When King Charles I tried to force his high church brand of Anglican religion upon the Presbyterian Scots they rose in opposition and joined in a "National League of the Covenant". To defend their Church they dared to take up arms against their king. To put an army in the field, Charles was forced to convene Parliament. But once parliament assembled, conflicting loyalties led to a "Royalist Party" and a "Parliamentary Party". The Parliamentarians, clearly a majority, were agreed on the broad Puritan principles but were divided over the form of the church. On the one hand were Presbyterians; on the other were Independents (or Congregationalists). United in their hatred of Archbishop Laud, the Parliamentarians succeeded in bringing him to trial and seeing him beheaded.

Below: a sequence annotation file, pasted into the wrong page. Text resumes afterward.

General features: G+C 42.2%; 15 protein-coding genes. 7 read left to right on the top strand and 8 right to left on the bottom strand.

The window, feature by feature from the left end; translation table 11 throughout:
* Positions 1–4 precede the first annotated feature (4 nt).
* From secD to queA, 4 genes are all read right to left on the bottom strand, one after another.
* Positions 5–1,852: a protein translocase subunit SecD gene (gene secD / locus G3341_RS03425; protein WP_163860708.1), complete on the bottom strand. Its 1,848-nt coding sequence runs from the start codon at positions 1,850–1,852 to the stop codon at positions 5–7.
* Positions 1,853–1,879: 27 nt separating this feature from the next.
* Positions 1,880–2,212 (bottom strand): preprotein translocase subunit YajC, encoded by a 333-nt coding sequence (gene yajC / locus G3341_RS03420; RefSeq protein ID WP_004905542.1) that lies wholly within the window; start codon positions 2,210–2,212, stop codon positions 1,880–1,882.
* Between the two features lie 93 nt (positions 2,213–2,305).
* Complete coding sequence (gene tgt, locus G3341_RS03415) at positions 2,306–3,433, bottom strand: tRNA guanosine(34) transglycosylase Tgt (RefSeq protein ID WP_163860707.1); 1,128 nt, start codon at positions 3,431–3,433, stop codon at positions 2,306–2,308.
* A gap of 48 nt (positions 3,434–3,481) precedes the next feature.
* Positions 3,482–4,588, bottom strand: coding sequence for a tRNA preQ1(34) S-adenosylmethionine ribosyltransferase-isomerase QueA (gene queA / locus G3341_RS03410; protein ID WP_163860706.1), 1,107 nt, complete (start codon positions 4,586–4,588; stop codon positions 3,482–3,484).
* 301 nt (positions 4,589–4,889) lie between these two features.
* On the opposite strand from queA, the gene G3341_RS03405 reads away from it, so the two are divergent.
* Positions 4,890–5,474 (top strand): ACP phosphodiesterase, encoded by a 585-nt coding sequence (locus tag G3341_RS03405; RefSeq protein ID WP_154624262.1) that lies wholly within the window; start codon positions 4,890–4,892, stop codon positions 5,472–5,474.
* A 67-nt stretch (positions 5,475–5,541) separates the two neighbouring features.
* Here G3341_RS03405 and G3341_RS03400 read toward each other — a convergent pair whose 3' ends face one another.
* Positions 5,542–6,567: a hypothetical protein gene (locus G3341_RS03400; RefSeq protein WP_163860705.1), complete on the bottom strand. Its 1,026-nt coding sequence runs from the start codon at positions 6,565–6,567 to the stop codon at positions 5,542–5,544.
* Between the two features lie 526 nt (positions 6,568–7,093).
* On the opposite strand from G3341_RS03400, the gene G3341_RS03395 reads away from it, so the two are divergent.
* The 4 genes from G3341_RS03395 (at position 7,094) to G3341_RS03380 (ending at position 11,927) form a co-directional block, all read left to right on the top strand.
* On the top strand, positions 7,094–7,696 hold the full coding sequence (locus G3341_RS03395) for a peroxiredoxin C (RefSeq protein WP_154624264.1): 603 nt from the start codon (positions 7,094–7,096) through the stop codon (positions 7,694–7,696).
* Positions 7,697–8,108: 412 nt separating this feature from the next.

When Charles tried to punish the leaders of this opposition, civil war erupted. The Royalist members of Parliament left London to join the forces defending the king. So Parliament was free to institute the reform of the Church the Puritans had always wanted.
[tags]BlogRodent, Charles-I, church-history, ChurchRodent, Congregationalists, history, Presbyterians, Royalist-Party[/tags]